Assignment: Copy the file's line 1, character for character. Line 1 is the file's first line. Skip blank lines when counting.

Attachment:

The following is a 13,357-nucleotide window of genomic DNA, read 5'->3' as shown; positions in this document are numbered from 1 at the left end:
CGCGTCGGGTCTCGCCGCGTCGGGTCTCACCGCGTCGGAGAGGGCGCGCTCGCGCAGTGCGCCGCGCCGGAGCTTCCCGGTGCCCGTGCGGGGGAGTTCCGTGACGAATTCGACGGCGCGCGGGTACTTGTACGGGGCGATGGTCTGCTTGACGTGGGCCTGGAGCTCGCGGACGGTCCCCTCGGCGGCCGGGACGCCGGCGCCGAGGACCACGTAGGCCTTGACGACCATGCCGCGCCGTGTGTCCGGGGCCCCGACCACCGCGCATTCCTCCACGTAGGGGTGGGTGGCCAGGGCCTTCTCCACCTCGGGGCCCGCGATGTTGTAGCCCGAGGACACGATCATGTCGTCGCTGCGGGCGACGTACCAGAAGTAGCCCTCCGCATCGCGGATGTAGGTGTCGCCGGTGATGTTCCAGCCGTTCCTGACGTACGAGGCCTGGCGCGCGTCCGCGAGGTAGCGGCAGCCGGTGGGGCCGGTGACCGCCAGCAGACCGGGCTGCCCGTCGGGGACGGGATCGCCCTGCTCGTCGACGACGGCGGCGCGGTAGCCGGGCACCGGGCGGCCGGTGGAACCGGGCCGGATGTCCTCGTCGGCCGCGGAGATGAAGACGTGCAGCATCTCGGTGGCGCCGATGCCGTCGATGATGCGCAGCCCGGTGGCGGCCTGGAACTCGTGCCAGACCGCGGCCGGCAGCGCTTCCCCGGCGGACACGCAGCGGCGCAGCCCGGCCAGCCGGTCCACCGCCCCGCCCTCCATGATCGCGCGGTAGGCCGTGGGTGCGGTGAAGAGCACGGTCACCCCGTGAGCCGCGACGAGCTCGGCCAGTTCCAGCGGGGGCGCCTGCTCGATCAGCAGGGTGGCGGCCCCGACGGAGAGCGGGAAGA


The following is a 13,357-nucleotide window of genomic DNA, read 5'->3' as shown; positions in this document are numbered from 1 at the left end: